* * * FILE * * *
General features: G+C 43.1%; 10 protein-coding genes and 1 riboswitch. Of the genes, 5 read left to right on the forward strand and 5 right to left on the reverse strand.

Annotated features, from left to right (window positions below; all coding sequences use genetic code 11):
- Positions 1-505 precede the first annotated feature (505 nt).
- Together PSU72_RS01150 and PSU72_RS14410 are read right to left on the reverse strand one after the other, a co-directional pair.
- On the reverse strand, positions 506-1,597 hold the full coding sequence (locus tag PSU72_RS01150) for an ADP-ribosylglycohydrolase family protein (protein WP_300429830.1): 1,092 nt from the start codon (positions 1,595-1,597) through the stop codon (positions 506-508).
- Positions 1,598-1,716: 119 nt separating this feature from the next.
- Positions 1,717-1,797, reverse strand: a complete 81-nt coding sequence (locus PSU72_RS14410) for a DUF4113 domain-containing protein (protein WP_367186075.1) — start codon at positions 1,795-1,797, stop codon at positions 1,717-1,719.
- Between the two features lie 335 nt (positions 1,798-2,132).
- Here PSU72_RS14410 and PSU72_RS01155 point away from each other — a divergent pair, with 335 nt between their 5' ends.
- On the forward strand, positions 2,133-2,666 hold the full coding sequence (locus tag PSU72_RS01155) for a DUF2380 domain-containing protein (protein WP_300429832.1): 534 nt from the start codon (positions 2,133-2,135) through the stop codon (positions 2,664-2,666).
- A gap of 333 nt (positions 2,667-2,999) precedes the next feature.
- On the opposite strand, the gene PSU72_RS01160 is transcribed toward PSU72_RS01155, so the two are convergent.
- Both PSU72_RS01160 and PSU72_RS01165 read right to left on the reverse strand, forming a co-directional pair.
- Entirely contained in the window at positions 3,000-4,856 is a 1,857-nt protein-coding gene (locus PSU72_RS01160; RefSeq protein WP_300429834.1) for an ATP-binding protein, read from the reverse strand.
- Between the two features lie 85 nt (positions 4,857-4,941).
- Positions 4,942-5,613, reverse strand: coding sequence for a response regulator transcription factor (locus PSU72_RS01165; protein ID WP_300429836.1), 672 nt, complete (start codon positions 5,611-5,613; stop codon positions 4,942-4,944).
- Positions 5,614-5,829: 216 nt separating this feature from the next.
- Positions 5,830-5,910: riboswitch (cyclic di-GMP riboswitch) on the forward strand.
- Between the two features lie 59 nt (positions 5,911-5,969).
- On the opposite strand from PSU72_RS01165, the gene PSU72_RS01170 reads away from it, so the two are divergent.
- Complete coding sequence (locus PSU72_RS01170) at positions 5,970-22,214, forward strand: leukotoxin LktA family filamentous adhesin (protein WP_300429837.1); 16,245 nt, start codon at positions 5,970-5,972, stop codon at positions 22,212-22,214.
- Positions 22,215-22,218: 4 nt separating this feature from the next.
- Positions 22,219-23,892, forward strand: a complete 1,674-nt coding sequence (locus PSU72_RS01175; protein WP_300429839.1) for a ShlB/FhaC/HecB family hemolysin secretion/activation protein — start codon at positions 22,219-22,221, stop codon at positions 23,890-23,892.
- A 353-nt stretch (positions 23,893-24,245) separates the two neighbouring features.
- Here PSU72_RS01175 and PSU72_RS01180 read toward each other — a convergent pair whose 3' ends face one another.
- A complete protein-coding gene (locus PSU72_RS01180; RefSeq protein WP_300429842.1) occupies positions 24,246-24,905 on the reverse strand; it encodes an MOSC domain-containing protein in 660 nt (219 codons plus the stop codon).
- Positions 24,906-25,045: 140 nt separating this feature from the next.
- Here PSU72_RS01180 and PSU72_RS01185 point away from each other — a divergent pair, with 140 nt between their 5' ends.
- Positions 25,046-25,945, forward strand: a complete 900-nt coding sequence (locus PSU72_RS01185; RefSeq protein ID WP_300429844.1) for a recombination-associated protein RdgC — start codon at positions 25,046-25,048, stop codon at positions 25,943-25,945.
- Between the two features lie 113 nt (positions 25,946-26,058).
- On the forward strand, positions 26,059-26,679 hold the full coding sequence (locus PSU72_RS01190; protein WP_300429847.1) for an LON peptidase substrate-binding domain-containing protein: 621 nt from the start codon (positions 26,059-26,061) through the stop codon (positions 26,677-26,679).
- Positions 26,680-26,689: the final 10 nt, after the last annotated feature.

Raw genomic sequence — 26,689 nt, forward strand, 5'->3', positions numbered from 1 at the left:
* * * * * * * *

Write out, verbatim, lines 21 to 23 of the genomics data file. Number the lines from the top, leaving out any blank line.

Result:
- Complete coding sequence (locus PSU72_RS01170) at positions 5,970-22,214, forward strand: leukotoxin LktA family filamentous adhesin (protein WP_300429837.1); 16,245 nt, start codon at positions 5,970-5,972, stop codon at positions 22,212-22,214.
- Positions 22,215-22,218: 4 nt separating this feature from the next.
- Positions 22,219-23,892, forward strand: a complete 1,674-nt coding sequence (locus PSU72_RS01175; protein WP_300429839.1) for a ShlB/FhaC/HecB family hemolysin secretion/activation protein — start codon at positions 22,219-22,221, stop codon at positions 23,890-23,892.